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I am trying to write a script which runs a command as a different user, but under the environment set-up by my own .bashrc. I would like the script to work for our entire team.

Here is my attempt to source my .bashrc file from sudo:

homedir=$(echo ~)
cmd="source $homedir/.bashrc; <SOME COMMAND>"
sudo -u <other_user> bash -c $cmd

I am getting an error:

<my_home_dir>/.bashrc: line 0: source: filename argument required
source: usage: source filename [arguments]

However, when I specify the soruce command directly, instead of keeping it in the $cmd variable, I am not getting the error. Namely, the following snippet works flawlessly:

sudo -u <other_user> bash -c 'source <my_home_dir>/.bashrc; <SOME COMMAND>'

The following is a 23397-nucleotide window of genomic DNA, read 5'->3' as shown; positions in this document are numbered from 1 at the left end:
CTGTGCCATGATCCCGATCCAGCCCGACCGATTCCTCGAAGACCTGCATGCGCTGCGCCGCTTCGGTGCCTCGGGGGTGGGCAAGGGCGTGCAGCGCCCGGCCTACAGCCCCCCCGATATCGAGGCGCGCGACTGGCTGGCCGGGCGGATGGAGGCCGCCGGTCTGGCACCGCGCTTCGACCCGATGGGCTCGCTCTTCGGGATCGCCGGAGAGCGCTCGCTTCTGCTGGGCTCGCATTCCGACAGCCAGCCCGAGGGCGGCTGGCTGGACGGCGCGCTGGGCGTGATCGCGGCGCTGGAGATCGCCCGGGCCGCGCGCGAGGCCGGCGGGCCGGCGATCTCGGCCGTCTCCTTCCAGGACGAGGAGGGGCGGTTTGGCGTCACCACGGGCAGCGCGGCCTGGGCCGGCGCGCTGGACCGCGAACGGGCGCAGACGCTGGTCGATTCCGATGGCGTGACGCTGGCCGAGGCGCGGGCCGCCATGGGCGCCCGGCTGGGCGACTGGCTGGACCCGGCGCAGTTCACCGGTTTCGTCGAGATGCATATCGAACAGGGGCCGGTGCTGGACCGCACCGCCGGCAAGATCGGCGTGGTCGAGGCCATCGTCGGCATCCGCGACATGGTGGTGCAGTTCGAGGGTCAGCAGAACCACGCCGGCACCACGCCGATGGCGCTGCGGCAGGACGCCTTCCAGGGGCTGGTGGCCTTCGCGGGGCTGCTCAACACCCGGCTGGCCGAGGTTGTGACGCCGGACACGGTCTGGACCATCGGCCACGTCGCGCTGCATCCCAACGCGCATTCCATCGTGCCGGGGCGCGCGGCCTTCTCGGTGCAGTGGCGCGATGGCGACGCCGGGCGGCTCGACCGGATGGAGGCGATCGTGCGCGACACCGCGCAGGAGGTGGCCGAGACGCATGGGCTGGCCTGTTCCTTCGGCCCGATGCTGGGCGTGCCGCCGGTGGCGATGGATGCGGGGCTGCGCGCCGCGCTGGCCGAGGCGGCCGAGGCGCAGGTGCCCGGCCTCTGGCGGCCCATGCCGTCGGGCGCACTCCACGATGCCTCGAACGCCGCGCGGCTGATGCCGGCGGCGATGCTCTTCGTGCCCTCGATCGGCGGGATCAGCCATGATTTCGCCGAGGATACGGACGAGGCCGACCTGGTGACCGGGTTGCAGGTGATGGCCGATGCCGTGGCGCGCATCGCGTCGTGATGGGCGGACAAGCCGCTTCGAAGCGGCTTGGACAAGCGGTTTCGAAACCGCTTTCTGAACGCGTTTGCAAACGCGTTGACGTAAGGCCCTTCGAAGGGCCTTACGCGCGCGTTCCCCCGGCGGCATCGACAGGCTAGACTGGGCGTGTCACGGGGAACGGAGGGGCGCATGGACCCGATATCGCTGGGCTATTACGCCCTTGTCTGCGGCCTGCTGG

What would be the source of the problem? How can I make the script generic, without making every team member specify their own home directory?

(the user names and home directories are obfuscated on purpose)

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  • Sole ~ is replaced by the value of the variable HOME. Assigning to another variable in a relatively complex way (homedir=$(echo ~)) is completely unnecessary. Simply use $HOME instead of $homedir in the next line. – Kamil Maciorowski Feb 12 '20 at 10:12
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Proper use of variables suggests to use "${cmd}" instead of $cmd. The "" is just what you are missing. Your whole endeavour could probably be tackled slightly more elegantly b use of the --rcfile parameter of bash itself.

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